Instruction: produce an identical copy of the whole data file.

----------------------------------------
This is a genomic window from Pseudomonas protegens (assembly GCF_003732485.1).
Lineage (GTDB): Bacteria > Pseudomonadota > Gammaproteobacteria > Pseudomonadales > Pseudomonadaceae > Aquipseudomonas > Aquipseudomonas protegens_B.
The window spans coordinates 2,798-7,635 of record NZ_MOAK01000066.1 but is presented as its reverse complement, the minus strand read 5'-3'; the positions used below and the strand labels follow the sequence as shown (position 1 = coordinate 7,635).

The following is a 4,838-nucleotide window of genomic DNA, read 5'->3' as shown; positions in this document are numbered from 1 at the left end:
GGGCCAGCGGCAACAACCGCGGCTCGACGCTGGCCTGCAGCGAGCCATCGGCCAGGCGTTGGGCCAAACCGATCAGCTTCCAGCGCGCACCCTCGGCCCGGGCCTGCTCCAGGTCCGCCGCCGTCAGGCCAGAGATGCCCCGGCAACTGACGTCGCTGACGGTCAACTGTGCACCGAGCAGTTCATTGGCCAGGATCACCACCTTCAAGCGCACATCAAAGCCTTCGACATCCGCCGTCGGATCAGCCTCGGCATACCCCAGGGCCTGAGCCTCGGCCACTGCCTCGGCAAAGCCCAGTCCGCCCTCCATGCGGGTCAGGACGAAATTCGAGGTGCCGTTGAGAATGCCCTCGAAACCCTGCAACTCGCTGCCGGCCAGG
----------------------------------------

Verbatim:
This is a genomic window from Pseudomonas protegens (assembly GCF_003732485.1).
Lineage (GTDB): Bacteria > Pseudomonadota > Gammaproteobacteria > Pseudomonadales > Pseudomonadaceae > Aquipseudomonas > Aquipseudomonas protegens_B.
The window spans coordinates 2,798-7,635 of record NZ_MOAK01000066.1 but is presented as its reverse complement, the minus strand read 5'-3'; the positions used below and the strand labels follow the sequence as shown (position 1 = coordinate 7,635).

The following is a 4,838-nucleotide window of genomic DNA, read 5'->3' as shown; positions in this document are numbered from 1 at the left end:
GGGCCAGCGGCAACAACCGCGGCTCGACGCTGGCCTGCAGCGAGCCATCGGCCAGGCGTTGGGCCAAACCGATCAGCTTCCAGCGCGCACCCTCGGCCCGGGCCTGCTCCAGGTCCGCCGCCGTCAGGCCAGAGATGCCCCGGCAACTGACGTCGCTGACGGTCAACTGTGCACCGAGCAGTTCATTGGCCAGGATCACCACCTTCAAGCGCACATCAAAGCCTTCGACATCCGCCGTCGGATCAGCCTCGGCATACCCCAGGGCCTGAGCCTCGGCCACTGCCTCGGCAAAGCCCAGTCCGCCCTCCATGCGGGTCAGGACGAAATTCGAGGTGCCGTTGAGAATGCCCTCGAAACCCTGCAACTCGCTGCCGGCCAGG